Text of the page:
25. Hume's causal realism: Recovering a traditional interpretation.John P. Wright - 2000 - In Rupert J. Read & Kenneth A. Richman (eds.), The New Hume Debate. Routledge. pp. 88--99.
     
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  26.  8
    Darwinism, Democracy, and Race: American Anthropology and Evolutionary Biology in the Twentieth Century.John P. Jackson & David J. Depew - 2017 - New York: Routledge. Edited by David J. Depew.
    Darwinism, Democracy, and Race examines the development and defence of an argument that arose at the boundary between anthropology and evolutionary biology in twentieth-century America. In its fully articulated form, this argument simultaneously discredited scientific racism and defended free human agency in Darwinian terms. The volume is timely because it gives readers a key to assessing contemporary debates about the biology of race. By working across disciplinary lines, the book's focal figures--the anthropologist Franz Boas, the cultural anthropologist Alfred Kroeber, the (...)
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  27. Ideas of Habit and Custom in Early Modern Philosophy.John P. Wright - 2011 - Journal of the British Society for Phenomenology 42 (1):18-32.
  28. Defining Death: Beyond Biology.John P. Lizza - 2018 - Diametros 55:1-19.
    The debate over whether brain death is death has focused on whether individuals who have sustained total brain failure have satisfied the biological definition of death as “the irreversible loss of the integration of the organism as a whole.” In this paper, I argue that what it means for an organism to be integrated “as a whole” is undefined and vague in the views of those who attempt to define death as the irreversible loss of the integration of the organism (...)
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  29.  29
    Hume's Rejection of the Theory of Ideas.John P. Wright - 1991 - History of Philosophy Quarterly 8 (2):149 - 162.
  30.  12
    John Locke.John P. Wright & Kathleen M. Squadrito - 1982 - Philosophical Review 91 (2):278.
  31.  66
    Fixing Frege.John P. Burgess - 2005 - Princeton University Press.
    This book surveys the assortment of methods put forth for fixing Frege's system, in an attempt to determine just how much of mathematics can be reconstructed in ...
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  32. Dr. George Cheyne, Chevalier Ramsay, and Hume's Letter to a Physician.John P. Wright - 2003 - Hume Studies 29 (1):125-141.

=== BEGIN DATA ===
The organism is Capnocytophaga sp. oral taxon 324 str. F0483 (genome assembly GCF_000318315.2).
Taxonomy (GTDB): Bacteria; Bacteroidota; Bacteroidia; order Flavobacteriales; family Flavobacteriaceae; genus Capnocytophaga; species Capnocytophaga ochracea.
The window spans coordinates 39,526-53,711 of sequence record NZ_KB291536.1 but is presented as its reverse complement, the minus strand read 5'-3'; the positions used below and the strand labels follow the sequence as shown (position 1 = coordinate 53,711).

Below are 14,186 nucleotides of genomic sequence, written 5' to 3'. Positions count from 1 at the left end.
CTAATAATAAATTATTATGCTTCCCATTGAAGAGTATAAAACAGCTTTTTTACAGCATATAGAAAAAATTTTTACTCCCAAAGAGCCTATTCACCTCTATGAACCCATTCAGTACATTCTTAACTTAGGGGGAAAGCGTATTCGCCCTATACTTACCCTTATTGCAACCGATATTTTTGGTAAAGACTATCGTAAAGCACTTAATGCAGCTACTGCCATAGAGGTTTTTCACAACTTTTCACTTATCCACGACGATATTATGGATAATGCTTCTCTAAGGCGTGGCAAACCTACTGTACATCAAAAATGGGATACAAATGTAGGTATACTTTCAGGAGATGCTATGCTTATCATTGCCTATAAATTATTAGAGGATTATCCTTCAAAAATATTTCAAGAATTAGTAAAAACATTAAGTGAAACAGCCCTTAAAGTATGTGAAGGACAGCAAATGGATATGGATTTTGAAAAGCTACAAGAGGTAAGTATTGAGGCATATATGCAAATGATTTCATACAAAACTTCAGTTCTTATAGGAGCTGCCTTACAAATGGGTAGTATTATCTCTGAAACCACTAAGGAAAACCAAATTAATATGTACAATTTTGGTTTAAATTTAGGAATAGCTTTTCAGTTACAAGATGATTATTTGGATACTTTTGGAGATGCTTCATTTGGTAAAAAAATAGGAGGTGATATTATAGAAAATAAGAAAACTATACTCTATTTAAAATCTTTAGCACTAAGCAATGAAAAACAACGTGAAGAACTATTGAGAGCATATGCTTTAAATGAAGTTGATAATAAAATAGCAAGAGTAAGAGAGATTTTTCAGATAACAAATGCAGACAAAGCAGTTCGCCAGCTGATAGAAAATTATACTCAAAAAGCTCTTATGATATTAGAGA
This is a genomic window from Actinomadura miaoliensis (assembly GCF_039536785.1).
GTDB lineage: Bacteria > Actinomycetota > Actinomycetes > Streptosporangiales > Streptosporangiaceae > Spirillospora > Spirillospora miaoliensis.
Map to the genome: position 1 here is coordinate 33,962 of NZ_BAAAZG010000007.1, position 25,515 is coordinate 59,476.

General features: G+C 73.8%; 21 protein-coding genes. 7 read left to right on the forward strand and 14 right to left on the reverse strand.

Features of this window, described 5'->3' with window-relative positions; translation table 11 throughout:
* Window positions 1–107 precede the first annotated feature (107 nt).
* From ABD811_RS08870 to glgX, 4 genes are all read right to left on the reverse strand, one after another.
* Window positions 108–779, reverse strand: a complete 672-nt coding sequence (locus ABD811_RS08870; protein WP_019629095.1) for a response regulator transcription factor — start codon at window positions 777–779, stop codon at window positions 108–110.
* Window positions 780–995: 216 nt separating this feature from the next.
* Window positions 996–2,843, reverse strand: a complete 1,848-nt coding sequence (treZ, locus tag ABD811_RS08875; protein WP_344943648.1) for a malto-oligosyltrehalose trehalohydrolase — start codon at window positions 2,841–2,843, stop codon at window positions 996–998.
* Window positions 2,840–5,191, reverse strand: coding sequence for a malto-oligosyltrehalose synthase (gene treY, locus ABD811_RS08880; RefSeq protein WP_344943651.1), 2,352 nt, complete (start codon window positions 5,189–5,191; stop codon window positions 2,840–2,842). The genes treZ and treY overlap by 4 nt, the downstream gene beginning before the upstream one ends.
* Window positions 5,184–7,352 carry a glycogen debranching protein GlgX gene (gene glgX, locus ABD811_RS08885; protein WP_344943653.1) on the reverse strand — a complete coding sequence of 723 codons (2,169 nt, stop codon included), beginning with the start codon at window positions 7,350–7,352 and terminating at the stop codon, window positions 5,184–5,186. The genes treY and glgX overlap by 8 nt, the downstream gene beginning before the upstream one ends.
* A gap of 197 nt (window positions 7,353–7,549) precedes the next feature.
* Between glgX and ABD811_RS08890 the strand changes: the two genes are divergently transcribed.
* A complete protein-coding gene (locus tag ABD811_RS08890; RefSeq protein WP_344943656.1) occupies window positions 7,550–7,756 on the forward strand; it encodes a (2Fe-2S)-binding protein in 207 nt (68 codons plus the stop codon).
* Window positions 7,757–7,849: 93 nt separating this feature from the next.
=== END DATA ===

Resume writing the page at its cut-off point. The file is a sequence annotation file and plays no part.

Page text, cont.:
In lieu of an abstract, here is a brief excerpt of the content:Hume Studies Volume 29, Number 1, April 2003, pp. 125-141 Dr. George Cheyne, Chevalier Ramsay, and Hume's Letter to a Physician JOHN P. WRIGHT The publication of a new intellectual biography of George Cheyne1 provides a "propitious" occasion for "a thoroughly skeptical review"2 of the question which has long exercised Hume scholars, whether Cheyne was the intended recipient of David Hume's fascinating pie-Treatise Letter to a Physician,3 the (...)
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  33. Ideas of Habit and Custom in Early Modern Philosophy.John P. Wright - 2011 - Journal of the British Society for Phenomenology 42 (1):18-32.
  34. Philosophical Logic.John P. Burgess - 2009 - Princeton, NJ, USA: Princeton University Press.
    Philosophical Logic is a clear and concise critical survey of nonclassical logics of philosophical interest written by one of the world's leading authorities on the subject. After giving an overview of classical logic, John Burgess introduces five central branches of nonclassical logic, focusing on the sometimes problematic relationship between formal apparatus and intuitive motivation. Requiring minimal background and arranged to make the more technical material optional, the book offers a choice between an overview and in-depth study, and it balances (...)
  35.  7
    Authorship Norms and Project Structures in Science.John P. Walsh & Sahra Jabbehdari - 2017 - Science, Technology, and Human Values 42 (5):872-900.
    Scientific authorship has become a contested terrain in contemporary science. Based on a survey of authors across fields, we measure the likelihood of specialist authors : people who only made specialized contributions, such as data, materials, or funding; and “nonauthor collaborators” : those who did significant work on the project but do not appear as authors, across different research contexts, including field, size of the project team, commercial orientation, impact of publication, and organization of the collaboration. We find that guest (...)
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  36.  45
    Pragmatism: From Peirce To Davidson.John P. Murphy & Ana R. Murphy - 1990 - Westview Press.
    The most important distinctively American contribution to philosophy is the pragmatist tradition. In this short, lucid, and completely convincing exposition, Professor John P. Murphy begins by exploring the roots of this tradition as found in the work of Peirce, James, and Dewey, demonstrating its power and originality. Historians of philosophy will appreciate the insight Murphy brings to these figures, but the special value of this book lies in his discussion of how the pragmatist spirit has flowered in contemporary philosophy (...)
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  37.  24
    C. P. Cavafy's Ars Poetica.John P. Anton - 1978 - Philosophy and Literature 2 (1):85-109.
    In lieu of an abstract, here is a brief excerpt of the content:John P. Anton C. P. CAVAFY'S ARS POETICA ' It is generally recognized that Constantine P. Cavafy (1863-1933) was not born a poet but became one only through persistence and labor, reaching his "first step" sometime after the midpoint of his life. In his effort to assess the quality of his earlier poetic production and sharpen his sensitivity in facing self-criticism, he decided to put in writing his (...)
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  38.  50
    Custom and Habit in Physiology and the Science of Human Nature in the British Enlightenment.John P. Wright - 2017 - Early Science and Medicine 22 (2-3):183-207.